Setup Synology LUN targets for each VM to be restored. Make sure that they are big enough to hold all the full uncompressed size of the entire thick provisioned hard drives for the entire server.
Connect each LUN to the iSCSI Initiator on the VM Host. Make sure to bring them online, initialize them, and give them a drive letter. Synology needs this because it uses the SMB protocol to transfer the files during restore.
Make sure to allow the File and Printer Sharing app through the Windows firewall and open port 5986 to allow HTTP traffic for WinRM to allow Synology to query the Hyper-V settings.
Add the Hyper-V Host to the Active Backup for Business app.
Synology Active Backup Restore to Hyper-V
Open the Active Backup for Business app
Click on the Physical Server tab on the left
Select the server and click the Restore button
Select the point in time to restore from
Choose Restore to Microsoft Hyper-V
Choose Full Virtual Machine Restore
Change the Restore Name
Select a folder on the Hyper-V Host to place the configuration files
Select a folder on the Hyper-V Host to place each of the restore VHD files
Select a Virtual Switch on the Hyper-V Host to connect the VM to
Confirm the settings by clicking on the Done button.
The VMs will boot with a single NIC and no network settings. Keep them offline and add additional NICs as needed to match the original setup. Then configure the NICs as before upon reboot. Make sure to connect to Internal Test Switch for initial steps.
Check hardware configuration of CPUs and RAM to determine if adjustments can be made. In particular, the RAM settings can be changed to startup, minimum, and maximum to allow for distribution of resources to VMs that have heavier workloads.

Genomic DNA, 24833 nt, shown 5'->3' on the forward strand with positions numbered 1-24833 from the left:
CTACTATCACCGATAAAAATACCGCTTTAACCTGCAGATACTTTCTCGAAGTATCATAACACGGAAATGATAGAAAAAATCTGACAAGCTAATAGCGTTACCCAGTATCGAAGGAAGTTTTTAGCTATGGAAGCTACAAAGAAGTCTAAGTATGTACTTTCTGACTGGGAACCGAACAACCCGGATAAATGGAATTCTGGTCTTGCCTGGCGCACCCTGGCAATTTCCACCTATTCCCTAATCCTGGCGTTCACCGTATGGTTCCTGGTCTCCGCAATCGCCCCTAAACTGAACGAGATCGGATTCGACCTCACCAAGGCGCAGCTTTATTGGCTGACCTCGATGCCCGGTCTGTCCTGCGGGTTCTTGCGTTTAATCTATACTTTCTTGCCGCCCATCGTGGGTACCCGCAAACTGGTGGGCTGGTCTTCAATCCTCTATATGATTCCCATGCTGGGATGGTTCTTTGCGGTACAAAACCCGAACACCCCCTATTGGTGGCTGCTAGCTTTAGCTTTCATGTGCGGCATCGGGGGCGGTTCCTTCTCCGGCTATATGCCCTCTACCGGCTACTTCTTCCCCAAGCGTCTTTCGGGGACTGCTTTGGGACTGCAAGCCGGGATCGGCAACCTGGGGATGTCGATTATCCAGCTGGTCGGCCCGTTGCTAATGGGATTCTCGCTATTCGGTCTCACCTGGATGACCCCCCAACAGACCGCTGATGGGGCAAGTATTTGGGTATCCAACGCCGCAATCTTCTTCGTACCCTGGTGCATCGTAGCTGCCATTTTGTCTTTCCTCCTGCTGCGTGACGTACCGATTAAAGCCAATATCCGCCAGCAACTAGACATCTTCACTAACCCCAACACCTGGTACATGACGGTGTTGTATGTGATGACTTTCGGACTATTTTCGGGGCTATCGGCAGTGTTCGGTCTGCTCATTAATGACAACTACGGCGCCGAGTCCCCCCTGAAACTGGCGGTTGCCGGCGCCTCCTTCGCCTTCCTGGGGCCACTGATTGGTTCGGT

Boot VM to make sure it is functioning correctly. (first bootup can take upwards of 15 minutes)
Convert the VM from Gen1 to Gen2
Download Windows 10 ISO – https://www.microsoft.com/en-us/software-download/windows10
This is the third in a series about the concept of Zero Trust, which means in the IT sense that you trust nothing and always verify everything surrounding and connected to your network. Today’s discussion will be on the backup of important data.
Backup is a way of creating multiple copies of your important data and the systems that house them. This has become a necessity thanks to acts of God (unforeseen physical disasters), acts of employees (accidental or purposeful destruction of data), and acts of malicious hackers (ransomware or malware). Here are some questions that you should be asking yourself:
What data or systems are being backed up?
How often are these backups being performed?
Are your backups protected from natural disasters (offsite and redundant)?
How long are backups being stored?
Once expired are they securely removed?
What is the process for recovering files, emails, workstations, servers, applications, databases?
Have you tested your recovery process lately?
Do you know how long it will take to recover?
How will business continue until systems are restored?
How will you merge new information into recovered data once restored?
How often do you test your recovery process?
Is the recovery test process automated?
Take time to think about these questions and decide where changes can be made to better protect your IT investments, or contact us to do the thinking for you.
Here are some lessons learned from a recent recovery of a server with the following error:
Lesson #1 – Blinking Hard Drives
So when I got to the customer site the Dell server had blinking hard drive lights on two of the drives. Based on the support article about it the lights meant -“Identifying drive or preparing for removal.” and digging into the RAID controller I found the worst possible scenario for a RAID-5 array – two dead hard drives. I removed the two dead drives, cleared the configuration on the RAID controller, built a new RAID-5 array out of the remaining drives (4 out of 6), and did a fast initialize.